The ambassador further addressed the Council’s treatment of Israel. He explained that through continued involvement in the Council, the US is “chipping away” – albeit slowly – at the bias. In the three years prior to US engagement, the Council held 6 special sessions on Israel, whereas since the US became a member, in 2009, there have been 2 special sessions on Israel over the span of six years. While Israel is still condemned more than any other country, there has been a decline from the much greater disproportionate focus that existed in the Council’s first three years, prior to US engagement.
Harper stated that the bias the Council has shown against Israel is “the source of the greatest illegitimacy of the Council.” “There’s a pernicious quality to what’s happening,” he said, “It’s not just about criticizing a country. This is an attempt to de-legitimize a country and I think that’s quite a different thing,” which is why the US stands up to fight against it. Ambassador Harper emphasized that the US intends to continue to press for a decline in resolutions about Israel, and although the US will not be a voting member of the Council in 2016, the intent is to still be an active observer state impacting the downtrend. He stated that another US goal for the Council for this year is to ensure the Council widens its focus in fulfilment of its function, examining and reporting on the worst violators in the world, rather than continuing to focus so disproportionately on Israel.
Gaer remarked on a number of additional structural biases against Israel, including that the resolutions scrutinize only Israeli actions and not those of others within the same territory, that the special rapporteur on the situation has an unlimited term until the “end” of the problem whereas all other rapporteurs have one or two-year long terms, that there is a failure to address any action against Israel as constituting terrorism, and other items.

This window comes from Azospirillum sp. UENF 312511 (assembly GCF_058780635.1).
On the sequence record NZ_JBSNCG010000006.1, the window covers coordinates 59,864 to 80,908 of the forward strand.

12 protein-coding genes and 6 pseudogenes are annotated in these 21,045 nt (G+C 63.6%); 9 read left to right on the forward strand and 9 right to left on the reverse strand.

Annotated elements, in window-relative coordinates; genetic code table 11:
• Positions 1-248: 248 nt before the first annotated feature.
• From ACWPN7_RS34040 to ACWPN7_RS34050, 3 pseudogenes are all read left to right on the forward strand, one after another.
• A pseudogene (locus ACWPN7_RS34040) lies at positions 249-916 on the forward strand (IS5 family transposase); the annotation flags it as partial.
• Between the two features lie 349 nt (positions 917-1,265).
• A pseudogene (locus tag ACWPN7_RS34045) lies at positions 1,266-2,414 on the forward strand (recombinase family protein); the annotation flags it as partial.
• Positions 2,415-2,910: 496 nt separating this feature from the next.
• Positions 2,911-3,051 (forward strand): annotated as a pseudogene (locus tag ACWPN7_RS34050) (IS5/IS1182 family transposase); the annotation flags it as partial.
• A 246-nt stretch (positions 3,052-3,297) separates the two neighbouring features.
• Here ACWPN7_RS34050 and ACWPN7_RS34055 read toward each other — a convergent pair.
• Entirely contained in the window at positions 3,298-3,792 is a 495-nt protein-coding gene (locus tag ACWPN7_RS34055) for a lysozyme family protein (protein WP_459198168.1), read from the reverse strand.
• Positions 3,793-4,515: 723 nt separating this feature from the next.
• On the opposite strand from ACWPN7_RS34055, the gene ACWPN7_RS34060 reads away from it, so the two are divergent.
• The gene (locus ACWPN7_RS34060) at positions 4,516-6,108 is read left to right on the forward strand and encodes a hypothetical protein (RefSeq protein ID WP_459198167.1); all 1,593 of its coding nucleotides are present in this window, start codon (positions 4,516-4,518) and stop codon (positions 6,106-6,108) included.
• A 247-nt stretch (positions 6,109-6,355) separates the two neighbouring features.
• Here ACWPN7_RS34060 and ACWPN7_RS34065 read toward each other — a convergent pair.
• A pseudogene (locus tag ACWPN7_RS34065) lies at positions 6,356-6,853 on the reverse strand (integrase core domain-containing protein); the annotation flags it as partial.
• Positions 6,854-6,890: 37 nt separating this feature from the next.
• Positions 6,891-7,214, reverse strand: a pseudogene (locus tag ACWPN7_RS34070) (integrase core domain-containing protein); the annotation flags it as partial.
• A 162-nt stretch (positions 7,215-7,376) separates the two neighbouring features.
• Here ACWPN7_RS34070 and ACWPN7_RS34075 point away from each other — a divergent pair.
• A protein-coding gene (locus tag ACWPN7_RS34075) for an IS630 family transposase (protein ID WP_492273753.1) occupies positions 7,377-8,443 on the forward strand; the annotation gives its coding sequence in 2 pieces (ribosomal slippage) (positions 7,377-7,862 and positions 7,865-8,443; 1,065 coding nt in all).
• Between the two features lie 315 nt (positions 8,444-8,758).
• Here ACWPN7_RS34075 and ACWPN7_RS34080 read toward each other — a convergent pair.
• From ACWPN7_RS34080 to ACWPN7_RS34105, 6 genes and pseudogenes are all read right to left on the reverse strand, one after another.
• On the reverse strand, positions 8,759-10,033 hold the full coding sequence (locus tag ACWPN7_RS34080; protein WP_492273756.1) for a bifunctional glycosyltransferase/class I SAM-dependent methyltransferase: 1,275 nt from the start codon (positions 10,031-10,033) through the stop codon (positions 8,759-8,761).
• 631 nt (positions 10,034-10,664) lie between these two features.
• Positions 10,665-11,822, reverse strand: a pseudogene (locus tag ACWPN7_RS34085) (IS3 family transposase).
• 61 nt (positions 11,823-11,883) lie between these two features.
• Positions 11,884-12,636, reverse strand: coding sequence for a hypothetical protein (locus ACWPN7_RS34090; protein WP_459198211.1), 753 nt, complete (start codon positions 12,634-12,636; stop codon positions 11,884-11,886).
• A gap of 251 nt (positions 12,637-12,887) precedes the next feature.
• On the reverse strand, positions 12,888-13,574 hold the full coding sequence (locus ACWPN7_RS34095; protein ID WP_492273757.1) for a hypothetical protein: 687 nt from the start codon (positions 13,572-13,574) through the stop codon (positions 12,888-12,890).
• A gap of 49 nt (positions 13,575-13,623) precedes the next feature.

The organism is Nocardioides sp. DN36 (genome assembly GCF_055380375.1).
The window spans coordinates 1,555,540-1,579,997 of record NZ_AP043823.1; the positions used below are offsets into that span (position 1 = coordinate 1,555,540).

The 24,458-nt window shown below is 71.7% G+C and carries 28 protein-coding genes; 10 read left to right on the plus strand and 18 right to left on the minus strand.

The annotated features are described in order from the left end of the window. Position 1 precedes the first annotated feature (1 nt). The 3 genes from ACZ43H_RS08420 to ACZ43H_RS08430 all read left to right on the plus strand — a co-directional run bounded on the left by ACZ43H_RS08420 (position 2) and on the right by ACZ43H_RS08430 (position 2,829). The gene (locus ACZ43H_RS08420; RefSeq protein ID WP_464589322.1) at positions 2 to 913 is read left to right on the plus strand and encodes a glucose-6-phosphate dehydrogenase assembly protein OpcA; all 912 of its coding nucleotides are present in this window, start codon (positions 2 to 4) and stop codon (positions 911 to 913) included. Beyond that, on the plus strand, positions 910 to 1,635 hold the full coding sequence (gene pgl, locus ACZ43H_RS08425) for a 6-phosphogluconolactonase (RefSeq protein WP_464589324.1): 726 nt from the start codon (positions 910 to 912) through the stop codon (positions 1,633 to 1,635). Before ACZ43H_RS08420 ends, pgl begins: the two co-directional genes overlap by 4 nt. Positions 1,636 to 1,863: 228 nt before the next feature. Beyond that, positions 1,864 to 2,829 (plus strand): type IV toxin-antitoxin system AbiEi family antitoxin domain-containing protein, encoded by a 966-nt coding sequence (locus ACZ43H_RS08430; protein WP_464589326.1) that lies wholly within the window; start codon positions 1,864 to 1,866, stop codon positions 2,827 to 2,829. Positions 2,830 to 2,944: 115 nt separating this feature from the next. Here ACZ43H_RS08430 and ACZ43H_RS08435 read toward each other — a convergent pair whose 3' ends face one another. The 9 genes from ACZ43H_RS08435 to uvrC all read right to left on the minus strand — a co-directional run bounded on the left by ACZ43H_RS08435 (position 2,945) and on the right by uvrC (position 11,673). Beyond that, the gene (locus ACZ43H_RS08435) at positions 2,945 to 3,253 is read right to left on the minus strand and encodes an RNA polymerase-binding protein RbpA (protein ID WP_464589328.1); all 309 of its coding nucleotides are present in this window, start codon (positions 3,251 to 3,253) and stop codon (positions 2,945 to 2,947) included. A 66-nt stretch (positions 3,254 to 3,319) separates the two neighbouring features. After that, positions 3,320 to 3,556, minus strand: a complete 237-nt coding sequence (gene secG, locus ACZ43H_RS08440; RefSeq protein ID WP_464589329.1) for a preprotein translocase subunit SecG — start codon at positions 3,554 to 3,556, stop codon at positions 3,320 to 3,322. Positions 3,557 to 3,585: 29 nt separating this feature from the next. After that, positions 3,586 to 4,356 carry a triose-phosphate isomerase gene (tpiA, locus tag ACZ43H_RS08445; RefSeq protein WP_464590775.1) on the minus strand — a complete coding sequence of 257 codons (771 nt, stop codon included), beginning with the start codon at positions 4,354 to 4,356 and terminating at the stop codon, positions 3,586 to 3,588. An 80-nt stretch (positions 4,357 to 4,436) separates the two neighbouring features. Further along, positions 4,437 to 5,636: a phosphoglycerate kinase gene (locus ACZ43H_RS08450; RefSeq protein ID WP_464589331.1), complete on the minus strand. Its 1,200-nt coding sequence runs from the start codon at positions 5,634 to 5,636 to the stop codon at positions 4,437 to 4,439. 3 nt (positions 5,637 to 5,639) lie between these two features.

Following his remarks, Ambassador Harper addressed a variety of questions from the audience regarding the Council’s membership, the influence of the Council, US strategies of continued engagement, and responses to the recent crackdown in many countries on human rights groups. The ambassador closed by explaining that while the US will not have a vote at the Council in 2016, the US will remain fully engaged in the Council and exert its influence in the other avenues available to it.
The event concluded with Gaer directing attention to JBI’s analysis of country specific resolutions since US engagement in the Council, which reveals that 29% of country specific resolutions throughout the Council’s 10 year history condemn Israel, whereas 52% of country specific resolutions from 2006-2008 condemned Israel. She also reminded the audience that US presence at the Council allows the US to challenge bad actors and bad actions, including the bias against Israel, and provides a critically important opportunity for US leadership on critical human rights issues.
Susan Myers, Senior Vice President and Executive Director of the New York Office at UNF thanked the ambassador, and pointed out that the next administration has a clear path to run again for Council membership, as Ambassador Harper outlined.